Drawing should be recognized with reading, writing and speaking, according to doodle expert Sunni Brown.
AFP/Getty Images
Drawing should be recognized with reading, writing and speaking, according to doodle expert Sunni Brown.

Story highlights

Sunni Brown: Doodles are an ancient human art form

Doodling is a way to visualize ideas and learn more quickly, says Brown

Studies show those who doodle retain more of the information they are taught

Editor’s Note: “Thinking Business” focuses on the psychology of getting ahead in the workplace by exploring techniques to boost employee performance, increase creativity and productivity and encourage strategic thinking.

CNN —  

Frowned upon in business meetings and scorned by bosses, the common doodle has long been condemned as the offspring of the slovenly and the cynical…Until now.

Oddly enough, doodling has even been the subject of academic research. In 2009, Jackie Andrade, psychology professor at the University of Plymouth conducted a study to find out whether drawing hinders or improves attention to a primary task.

Forty participants were tested and the results concluded that doodling aids concentration by reducing an individual’s capacity to daydream whether in the workplace or the classroom. The doodlers in the study retained about 29% more information than non-doodlers.

So CNN spoke to author and doodling evangelist Sunni Brown about how sketching at work can make you more productive and whether we’re seeing the dawn of a doodling revolution.

CNN: When did you first make your doodling discovery?

Sunni Brown: I’ve been going into working environments for several years now to teach visual thinking and how to solve business problems through a combination of images, words and thought experiments. What I noticed was a complete lack of competency in all working cultures – except for design, engineering and some creative consulting firms –in visual language.

Because like so many adults today, I, too, was raised in a culture that placed virtually no value on visual language but eventually I learned the importance of developing my own, and now I’m trying to help people to improve their visual literacy and articulation.

Read more: Organize your mind to organize your life

CNN: Why should doodling be important to us?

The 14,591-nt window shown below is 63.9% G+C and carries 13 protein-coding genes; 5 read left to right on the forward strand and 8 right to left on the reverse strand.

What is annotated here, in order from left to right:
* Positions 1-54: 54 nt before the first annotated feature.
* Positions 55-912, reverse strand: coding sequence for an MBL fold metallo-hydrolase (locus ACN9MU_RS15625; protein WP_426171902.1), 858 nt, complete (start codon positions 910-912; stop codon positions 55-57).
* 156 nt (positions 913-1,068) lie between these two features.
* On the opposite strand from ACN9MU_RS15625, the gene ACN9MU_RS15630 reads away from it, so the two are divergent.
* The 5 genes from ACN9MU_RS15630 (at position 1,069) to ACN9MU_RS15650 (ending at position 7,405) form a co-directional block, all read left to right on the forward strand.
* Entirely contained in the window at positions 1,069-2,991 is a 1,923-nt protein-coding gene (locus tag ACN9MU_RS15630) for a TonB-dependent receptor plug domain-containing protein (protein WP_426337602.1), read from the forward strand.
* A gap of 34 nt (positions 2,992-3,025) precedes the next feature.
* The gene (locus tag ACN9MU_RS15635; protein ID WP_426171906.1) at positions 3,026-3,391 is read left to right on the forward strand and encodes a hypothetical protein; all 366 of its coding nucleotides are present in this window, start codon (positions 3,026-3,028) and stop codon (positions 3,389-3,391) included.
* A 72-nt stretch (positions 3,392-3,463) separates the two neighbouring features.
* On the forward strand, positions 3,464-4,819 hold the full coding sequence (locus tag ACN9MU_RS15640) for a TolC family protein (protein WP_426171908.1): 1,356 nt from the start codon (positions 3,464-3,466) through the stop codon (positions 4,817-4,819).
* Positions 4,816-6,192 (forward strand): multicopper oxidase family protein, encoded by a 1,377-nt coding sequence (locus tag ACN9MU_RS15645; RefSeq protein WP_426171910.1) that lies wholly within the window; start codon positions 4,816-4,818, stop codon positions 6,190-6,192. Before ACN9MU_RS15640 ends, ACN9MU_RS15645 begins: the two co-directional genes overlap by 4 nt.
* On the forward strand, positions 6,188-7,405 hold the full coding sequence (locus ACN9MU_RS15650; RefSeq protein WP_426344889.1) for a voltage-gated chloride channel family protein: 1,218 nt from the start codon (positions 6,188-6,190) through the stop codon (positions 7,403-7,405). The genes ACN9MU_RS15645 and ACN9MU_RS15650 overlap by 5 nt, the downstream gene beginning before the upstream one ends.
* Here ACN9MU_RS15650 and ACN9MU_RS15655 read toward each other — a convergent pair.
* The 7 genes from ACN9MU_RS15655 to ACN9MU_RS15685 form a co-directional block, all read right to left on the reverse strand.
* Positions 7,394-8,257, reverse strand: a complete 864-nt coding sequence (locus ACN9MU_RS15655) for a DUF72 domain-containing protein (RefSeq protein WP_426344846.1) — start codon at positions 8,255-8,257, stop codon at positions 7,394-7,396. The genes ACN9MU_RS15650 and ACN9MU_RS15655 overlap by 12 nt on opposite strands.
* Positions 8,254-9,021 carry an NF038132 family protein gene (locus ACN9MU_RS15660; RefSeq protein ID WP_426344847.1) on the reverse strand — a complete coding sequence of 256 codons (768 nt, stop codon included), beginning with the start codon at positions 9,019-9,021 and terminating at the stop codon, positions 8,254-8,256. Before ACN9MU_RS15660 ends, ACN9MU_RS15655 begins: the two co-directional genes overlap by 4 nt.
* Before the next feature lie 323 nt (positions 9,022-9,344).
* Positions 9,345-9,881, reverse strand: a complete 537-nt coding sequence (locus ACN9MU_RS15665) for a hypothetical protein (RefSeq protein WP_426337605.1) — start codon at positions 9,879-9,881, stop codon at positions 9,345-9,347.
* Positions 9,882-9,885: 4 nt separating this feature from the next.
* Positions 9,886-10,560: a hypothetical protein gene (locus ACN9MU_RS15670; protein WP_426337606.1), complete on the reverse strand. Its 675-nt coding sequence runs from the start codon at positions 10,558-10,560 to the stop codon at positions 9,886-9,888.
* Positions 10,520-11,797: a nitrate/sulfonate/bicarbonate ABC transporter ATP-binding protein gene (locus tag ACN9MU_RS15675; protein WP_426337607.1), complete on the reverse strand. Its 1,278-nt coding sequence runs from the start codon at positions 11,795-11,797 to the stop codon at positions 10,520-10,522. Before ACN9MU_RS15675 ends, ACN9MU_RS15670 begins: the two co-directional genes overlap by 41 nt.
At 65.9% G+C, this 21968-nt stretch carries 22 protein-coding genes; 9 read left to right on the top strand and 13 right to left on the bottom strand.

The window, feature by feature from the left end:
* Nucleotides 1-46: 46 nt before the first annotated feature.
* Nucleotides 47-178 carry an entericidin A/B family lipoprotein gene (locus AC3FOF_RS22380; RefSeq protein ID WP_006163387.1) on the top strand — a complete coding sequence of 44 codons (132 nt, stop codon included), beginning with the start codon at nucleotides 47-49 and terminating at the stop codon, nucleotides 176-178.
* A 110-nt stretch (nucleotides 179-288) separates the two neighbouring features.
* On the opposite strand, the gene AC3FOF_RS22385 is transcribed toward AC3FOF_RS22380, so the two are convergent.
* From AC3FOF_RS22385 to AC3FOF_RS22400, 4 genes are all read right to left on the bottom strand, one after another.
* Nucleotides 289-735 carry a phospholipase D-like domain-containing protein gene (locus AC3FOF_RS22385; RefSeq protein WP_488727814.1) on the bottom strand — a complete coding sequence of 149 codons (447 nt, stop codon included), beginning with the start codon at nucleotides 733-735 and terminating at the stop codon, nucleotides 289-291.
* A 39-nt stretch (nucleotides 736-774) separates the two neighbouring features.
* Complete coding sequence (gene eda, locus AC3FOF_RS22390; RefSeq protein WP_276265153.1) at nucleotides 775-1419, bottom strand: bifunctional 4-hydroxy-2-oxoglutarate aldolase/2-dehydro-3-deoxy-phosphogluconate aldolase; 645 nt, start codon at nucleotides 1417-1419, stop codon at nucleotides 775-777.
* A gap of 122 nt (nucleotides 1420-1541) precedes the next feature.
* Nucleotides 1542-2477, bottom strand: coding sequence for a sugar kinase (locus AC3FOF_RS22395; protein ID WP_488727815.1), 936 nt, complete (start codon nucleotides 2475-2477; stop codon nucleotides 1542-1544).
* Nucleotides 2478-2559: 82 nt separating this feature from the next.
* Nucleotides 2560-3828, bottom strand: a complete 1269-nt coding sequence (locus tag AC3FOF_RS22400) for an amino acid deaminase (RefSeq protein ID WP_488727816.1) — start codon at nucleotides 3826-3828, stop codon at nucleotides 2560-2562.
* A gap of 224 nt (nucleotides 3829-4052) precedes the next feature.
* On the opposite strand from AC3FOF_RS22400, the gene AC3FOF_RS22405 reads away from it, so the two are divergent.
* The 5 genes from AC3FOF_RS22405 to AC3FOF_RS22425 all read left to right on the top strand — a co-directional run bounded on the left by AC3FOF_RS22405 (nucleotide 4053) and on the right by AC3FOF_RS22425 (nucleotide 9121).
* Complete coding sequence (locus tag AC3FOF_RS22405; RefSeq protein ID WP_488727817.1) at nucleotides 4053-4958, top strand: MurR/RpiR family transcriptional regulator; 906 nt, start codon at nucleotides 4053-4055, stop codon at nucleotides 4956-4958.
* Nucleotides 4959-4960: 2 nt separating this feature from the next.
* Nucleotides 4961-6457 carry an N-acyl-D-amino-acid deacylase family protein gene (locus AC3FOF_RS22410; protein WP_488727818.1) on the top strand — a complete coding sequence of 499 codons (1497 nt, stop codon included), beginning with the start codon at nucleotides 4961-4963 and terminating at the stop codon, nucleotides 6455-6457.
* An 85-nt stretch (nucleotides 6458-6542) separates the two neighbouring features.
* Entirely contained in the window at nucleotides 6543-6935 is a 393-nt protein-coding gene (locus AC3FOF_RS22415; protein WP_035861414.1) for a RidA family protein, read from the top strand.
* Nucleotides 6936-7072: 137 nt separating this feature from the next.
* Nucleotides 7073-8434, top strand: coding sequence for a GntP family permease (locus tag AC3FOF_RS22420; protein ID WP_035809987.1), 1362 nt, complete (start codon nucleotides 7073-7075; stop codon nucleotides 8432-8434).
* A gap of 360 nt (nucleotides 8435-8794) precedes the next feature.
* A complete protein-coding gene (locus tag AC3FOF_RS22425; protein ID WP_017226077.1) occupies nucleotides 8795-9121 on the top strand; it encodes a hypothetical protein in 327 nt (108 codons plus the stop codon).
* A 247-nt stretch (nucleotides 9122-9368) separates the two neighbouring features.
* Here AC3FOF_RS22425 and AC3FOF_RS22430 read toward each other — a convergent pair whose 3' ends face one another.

Sunni Brown: People have been doodling for over 30,000 years from cavemen and women to cultures that developed pictographic languages. Simple visual language has always offered a way to share and pass on information and history.

In today’s business world, I refer to Microsoft founder Bill Gates, author and professor Clayten Christensen, and Frank Gehry, architect and creator of the Guggenheim Museum, as examples of prolific doodlers who use doodling to think and to solve problems.

Read more: Noreena Hertz: Don’t get stuck in your own success

CNN: How can doodling be of use in the workplace?

Sunni Brown: My definition of doodling is to make spontaneous marks with your mind and your body in order to help yourself think. So if you look at it through that lens, what it does for people is a variety of things.

Some of those benefits include increased creativity, because you’re liberating your mind from traditional, linear and linguistic thinking and moving into a more organic thinking space, heightened information processing, heightened information retention and the ability to view content from a variety of different angles.

Read more: Where is self-control in the brain?

CNN: Can doodling actually help someone’s concentration levels?

Sunni Brown: By physically drawing shapes, images and letters, we are inviting our minds to slow down and to focus on that experience.

Doodling absolutely influences and aids concentration as well as elevating information retention, since it allows people to bring what’s happening right now into a more saturated and sensory experience.

CNN: Could doodling work for a younger generation, who may struggle to concentrate?

Sunni Brown: In the digital age, concentration is a rare commodity. We are constantly having to keep up with vast amounts of content from various platforms and by doodling people can associate that information with a visual aid.

It also encourages insight that you wouldn’t otherwise have. When we are problem solving, we usually have mature ways of thinking about a problem and when people switch into doodling-mode they find themselves looking at that problem from a different angle.

Read more: What we learn from doodles

CNN: How can doodling help us to be successful?

Sunni Brown: There’s a number of ways that doodlers can deploy sketching and drawing to be successful.

One way is to maintain focus on what is happening. People doodling are harnessing energy that would otherwise just d